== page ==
This is as bad as dguller a rational Atheist turned Gnu troll arguing that "Thomistic Principles demand we say divine persons/relations are really distinct from the divine essence and thus that contradicts Aquinas who argued the relations are not distinct from essence. Thus the Trinity has a contradiction."

    You are proof texting to attack the Pope just like any other funde or Gnu Atheist heretic!

    ReplyDelete
  115. This comment has been removed by the author.

    ReplyDelete
  116. BTW the context of Pope Francis's letter is belief and faith. Just like in the Catholic Encylopedia entry on idolatry.

    "It is on the basis of choosing 'what is understood to be good or evil' that the goodness or evil of our actions is determined".

    Would obviously not apply if someone thought sodomy was a good act.



    Choosing to commit sodomy would still be an evil choice.

    But even then under the circumstances we could argue the severity and culpability depend on the knowledge of the person to some extent.

    But the act of sodomy would remain intrinsically evil

    BTW here is the link to the CE on Idolatry that teaches the same thing Pope francis teaches.

    http://www.newadvent.org/cathen/07636a.htm

    Did I mention it is from 1910? That is in the shadow of Vatican One.

    ReplyDelete
  117. With that we have to declare Ben the winner. Congratulations! Lovely parting gifts of time better spent will be awarded the other contestants.

    ReplyDelete
  118. Let us make this simple enough so even Codg can understand it.

    BTW here is Francis quote in context.

    "I now wish to address the three questions from your article of 7 August. I believe that in the first two questions, what interests you is to understand the attitude of the Church towards those who do not share faith in Jesus. Above all, you ask if the God of Christians forgives those who do not believe and who do not seek faith. Given the premise, and this is fundamental, that the mercy of God is limitless for those who turn to him with a sincere and contrite heart, the issue for the unbeliever lies in obeying his or her conscience. There is sin, even for those who have no faith, when conscience is not followed. Listening to and obeying conscience means deciding in the face of what is understood to be good or evil. It is on the basis of this choice that the goodness or evil of our actions is determined."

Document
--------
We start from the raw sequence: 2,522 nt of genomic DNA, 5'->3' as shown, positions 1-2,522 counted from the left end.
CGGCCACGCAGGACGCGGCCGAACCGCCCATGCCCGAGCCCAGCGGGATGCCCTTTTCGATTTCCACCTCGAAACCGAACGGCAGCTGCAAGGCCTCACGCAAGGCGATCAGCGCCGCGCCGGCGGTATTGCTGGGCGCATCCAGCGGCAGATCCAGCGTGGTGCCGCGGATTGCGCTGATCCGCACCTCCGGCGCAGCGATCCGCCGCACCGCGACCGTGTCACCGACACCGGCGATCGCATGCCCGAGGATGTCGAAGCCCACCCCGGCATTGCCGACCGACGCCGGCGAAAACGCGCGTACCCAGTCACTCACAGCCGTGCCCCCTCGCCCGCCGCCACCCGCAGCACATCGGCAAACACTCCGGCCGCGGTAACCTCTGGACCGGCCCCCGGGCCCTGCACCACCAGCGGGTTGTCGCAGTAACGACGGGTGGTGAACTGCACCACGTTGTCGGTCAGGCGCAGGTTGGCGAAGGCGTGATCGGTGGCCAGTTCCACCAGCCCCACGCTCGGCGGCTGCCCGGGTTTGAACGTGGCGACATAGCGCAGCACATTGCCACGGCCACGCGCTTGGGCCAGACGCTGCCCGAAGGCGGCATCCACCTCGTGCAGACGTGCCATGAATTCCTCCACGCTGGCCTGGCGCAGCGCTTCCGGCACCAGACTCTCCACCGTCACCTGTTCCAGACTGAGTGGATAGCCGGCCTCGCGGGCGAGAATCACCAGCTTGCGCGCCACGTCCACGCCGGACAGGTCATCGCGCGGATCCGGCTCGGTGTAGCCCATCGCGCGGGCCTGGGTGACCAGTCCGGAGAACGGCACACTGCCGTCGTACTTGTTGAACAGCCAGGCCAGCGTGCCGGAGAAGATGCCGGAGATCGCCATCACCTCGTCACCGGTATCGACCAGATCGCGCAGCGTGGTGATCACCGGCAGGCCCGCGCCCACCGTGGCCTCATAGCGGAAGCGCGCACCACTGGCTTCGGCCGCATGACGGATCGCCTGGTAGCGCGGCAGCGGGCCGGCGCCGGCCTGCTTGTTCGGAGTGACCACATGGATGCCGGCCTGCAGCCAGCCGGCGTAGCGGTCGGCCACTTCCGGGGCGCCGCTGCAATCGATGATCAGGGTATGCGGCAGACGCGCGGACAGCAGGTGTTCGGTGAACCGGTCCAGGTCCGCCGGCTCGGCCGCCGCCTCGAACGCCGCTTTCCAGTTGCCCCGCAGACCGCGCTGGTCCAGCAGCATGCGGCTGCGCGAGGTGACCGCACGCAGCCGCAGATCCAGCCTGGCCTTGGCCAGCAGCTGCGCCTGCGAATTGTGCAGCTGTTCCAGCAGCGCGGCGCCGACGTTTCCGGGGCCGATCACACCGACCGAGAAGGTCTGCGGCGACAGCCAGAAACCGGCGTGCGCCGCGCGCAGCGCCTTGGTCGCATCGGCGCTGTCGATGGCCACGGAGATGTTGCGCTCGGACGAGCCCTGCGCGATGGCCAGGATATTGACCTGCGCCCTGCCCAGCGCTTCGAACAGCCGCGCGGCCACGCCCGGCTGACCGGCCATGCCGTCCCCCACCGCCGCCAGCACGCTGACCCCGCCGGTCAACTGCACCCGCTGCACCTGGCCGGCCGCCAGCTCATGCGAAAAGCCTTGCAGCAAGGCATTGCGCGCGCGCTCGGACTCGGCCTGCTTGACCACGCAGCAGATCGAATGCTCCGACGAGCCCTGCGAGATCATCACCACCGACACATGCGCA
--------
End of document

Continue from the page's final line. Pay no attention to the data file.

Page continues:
Here is again the Quote from the 1910 Catholic Encylopedia in the entry under Idolatry..

    QUOTE" Considered in itself, idolatry is the greatest of mortal sins………………………….No sin is mortal — i.e. debars man from attaining the end for which he was created — that is not committed with clear knowledge and free determination. But how many, or how few, of the countless millions of idolaters are, or have been, able to distinguish between the one Creator of all things and His creatures? and, having made the distinction, how many have been perverse enough to worship the creature in preference to the Creator? — It is reasonable, Christian, and charitable to suppose that the "false gods" of the heathen were, in their conscience, the only true God they knew, and that their worship being right in its intention, went up to the one true God with that of Jews and Christians to whom He had revealed Himself. "In the day when God shall judgethe secrets of men by Jesus Christ . . . . . the gentiles who have not the law, shall be judged by their conscience" (Romans 2:14-16). God, who wishes all men to be saved, and Christ, who died for all who sinned in Adam, would be frustrated in their merciful designs if the prince of this world were to carry off all idolaters.END

    What is the difference? I see none. Or does Codg want to claim the traditional Catholic editors of the 1910 Catholic Encylopedia where speaking heresies against the faith?

    ReplyDelete
  119. Wow those 1910 editors of the Catholic Encylopedia!

    Who knew they where enacting Pope Francis' agenda about 103 years before Francis even became Pope!

    Subverting the Catholic Faith with the Spirit of Vatican II and everything!!!!

    So what is the problem with Pope Francis again? Or does Aquinas contradict the article on Idolatry in the Catholic Encylopedia too?

    ReplyDelete
  120. Methinks Nick might have been on to something.

    ReplyDelete
  121. "However, if you want a real bone to chew on, consider the Pope's (written!) false teaching about goodness and conscience."

    Which is identical to the 1910 Catholic Encylopedia teaching on goodness and conscience in their entry on Idolatry & Pope Francis statement concerned non-believers who where such threw no fault of their own.

    I can't get how some people can be so blind?